Cosmos Recap: The Big Damn Climate Change Episode
We are down to the last two episodes of Cosmos: A Spacetime Odyssey, already. You can pretty much bet that this week’s episode, The World Set Free, is going to be the one that gets talked about the most, and probably shown in more classrooms than any other, because after making passing mentions of it in several previous episodes, this is the one where Neil de Grasse Tyson brings out the Big Science guns and talks for the full hour about climate change. This is the episode that you can tell has probably had the most editorial meetings behind it to plan out how to make the case, firmly and clearly, that climate change is real, it’s already here — not off in some distant future — and not only is the science not in dispute, but none of the “alternate” explanations hold water. And for the most part, it works impressively well.
Tyson starts us out on Venus, explaining that for the first billion years or so of the planet’s existence, things were probably a lot like conditions on the early Earth — liquid seas, the occasional asteroid strike, maybe even the beginnings of life. Almost a paradise, until the planet’s atmosphere became too filed with carbon dioxide from volcanic eruptions, which eventually led to a runaway greenhouse effect. Heat from the sun was trapped in the atmosphere, and the planet grew hotter and hotter — and not merely because of its closer proximity to the Sun. In fact, Venus’s thick cover of clouds, mostly made of sulfuric acid, would actually make its surface ice-cold, were it not for the high levels of sunlight-trapping CO2. As it is, the Venusian atmosphere is hot enough to melt lead.
When they formed, Tyson tells us, Earth and Venus had similar amounts of carbon. The difference between the two planets is largely in the form that carbon took. On Venus, it’s mostly CO2 gas, while on Earth, it’s been stored in solid form, as rocks, like the white cliffs of Dover, which make for a pretty nice shooting location — and this time, Tyson’s actually there, not just in front of a green screen image. (after he walked around on “Mars” last time, we worried that maybe Tyson never leaves a studio. And MAYBE HE DOESN’T!) The limestone and chalk cliffs are nothing more than the remains of trillions of tiny algae that absorbed atmospheric CO2 and stored it, as they do on seabeds worldwide, leaving Earth’s atmosphere with only trace amounts of CO2 — less than .03%, or as Tyson visualizes it with three colorful butterflies, “less than three molecules out of every ten thousand.” If there were no atmospheric CO2 at all, Earth would freeze; double it, to just .06%, and Earth would be a much hotter planet with no ice caps, but still far from becoming Venus. For that matter, the amount of CO2 in the atmosphere varies cyclically during the year — the planet “exhales” CO2 in the winter, when the northern hemisphere’s forests lose their leaves and they decay, and “inhales” it in the summer, a cycle only discovered in the late 1950s, when accurate measurement of CO2 became possible. And that’s when we also discovered the increase in atmospheric CO2 since the start of the industrial age.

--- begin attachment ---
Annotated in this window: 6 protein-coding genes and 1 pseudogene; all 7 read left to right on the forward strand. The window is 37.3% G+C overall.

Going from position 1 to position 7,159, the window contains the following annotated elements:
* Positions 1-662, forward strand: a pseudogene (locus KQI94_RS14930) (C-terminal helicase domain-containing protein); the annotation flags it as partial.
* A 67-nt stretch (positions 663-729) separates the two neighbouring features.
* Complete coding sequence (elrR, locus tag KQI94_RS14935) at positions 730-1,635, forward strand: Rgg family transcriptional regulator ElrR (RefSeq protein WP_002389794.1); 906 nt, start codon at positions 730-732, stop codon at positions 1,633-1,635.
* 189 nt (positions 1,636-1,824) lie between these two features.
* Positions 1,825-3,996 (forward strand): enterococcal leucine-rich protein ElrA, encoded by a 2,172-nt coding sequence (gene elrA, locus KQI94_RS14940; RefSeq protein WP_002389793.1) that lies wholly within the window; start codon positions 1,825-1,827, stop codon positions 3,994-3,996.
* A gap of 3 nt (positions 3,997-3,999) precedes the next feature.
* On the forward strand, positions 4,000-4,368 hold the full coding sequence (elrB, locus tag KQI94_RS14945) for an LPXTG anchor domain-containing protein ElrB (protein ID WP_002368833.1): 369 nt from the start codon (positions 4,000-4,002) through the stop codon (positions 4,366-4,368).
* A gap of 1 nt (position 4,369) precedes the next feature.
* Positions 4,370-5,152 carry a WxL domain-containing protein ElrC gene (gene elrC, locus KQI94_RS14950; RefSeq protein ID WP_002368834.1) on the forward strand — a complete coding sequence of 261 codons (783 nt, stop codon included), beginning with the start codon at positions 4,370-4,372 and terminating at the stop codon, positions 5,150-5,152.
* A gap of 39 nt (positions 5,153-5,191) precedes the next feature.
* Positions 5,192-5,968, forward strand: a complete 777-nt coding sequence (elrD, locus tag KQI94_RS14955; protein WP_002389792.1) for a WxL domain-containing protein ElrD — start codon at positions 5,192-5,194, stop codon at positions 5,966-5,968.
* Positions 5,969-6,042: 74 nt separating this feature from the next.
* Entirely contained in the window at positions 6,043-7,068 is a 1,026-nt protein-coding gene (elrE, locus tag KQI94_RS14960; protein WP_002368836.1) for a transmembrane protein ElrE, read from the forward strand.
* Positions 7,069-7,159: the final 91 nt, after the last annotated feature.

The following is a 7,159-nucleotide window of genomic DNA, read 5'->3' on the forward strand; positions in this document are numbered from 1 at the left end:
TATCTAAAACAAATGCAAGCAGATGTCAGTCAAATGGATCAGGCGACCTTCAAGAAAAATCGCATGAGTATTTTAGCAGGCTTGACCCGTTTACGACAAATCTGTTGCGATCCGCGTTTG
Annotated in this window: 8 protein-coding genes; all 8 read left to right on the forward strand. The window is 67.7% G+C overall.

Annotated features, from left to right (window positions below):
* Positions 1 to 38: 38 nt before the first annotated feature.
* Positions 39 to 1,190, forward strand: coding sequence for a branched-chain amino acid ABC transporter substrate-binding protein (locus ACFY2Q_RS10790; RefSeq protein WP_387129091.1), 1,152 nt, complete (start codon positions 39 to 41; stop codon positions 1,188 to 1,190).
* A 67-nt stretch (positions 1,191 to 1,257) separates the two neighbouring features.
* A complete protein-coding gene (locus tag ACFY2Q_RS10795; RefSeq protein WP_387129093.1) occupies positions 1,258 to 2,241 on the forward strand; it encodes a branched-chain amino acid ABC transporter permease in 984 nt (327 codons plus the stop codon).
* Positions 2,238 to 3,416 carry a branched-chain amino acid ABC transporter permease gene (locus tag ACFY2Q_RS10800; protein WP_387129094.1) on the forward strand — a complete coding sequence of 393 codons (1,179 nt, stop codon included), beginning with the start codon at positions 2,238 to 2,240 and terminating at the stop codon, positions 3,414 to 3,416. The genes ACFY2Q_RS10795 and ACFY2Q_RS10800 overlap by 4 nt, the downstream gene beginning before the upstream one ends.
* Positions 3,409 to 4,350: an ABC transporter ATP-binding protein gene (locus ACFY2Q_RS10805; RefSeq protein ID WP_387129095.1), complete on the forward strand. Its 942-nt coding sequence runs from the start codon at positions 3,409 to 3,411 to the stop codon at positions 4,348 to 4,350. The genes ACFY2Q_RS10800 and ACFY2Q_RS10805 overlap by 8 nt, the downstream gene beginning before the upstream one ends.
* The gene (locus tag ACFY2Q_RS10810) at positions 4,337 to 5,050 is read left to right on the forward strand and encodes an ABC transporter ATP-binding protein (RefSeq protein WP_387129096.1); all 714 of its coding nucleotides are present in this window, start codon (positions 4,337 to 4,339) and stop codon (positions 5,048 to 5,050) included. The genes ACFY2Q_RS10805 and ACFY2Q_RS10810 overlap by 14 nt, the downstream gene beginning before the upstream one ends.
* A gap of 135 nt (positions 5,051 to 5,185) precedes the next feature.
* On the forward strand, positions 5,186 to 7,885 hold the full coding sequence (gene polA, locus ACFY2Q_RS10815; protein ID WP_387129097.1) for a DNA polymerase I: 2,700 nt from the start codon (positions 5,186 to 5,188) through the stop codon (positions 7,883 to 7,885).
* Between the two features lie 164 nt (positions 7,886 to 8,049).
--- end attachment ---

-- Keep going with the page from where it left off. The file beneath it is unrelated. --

And how do we know? Ice — cores taken from glaciers in Greenland and Antarctica, with a clear record of ancient air, trapped for 800,000 years. Until the early 20th Century, the CO2 rate never went above .03%, but after that, it’s risen sharply, with 40% more CO2 in the atmosphere than before the Industrial Revolution. Simply put, we’re “exhaling” more CO2 than the planet can “breathe” in. The Earth, warmed by the Sun, radiates heat. The more CO2 in the atmosphere, the more heat is retained, and the more the Earth warms. Says Tyson,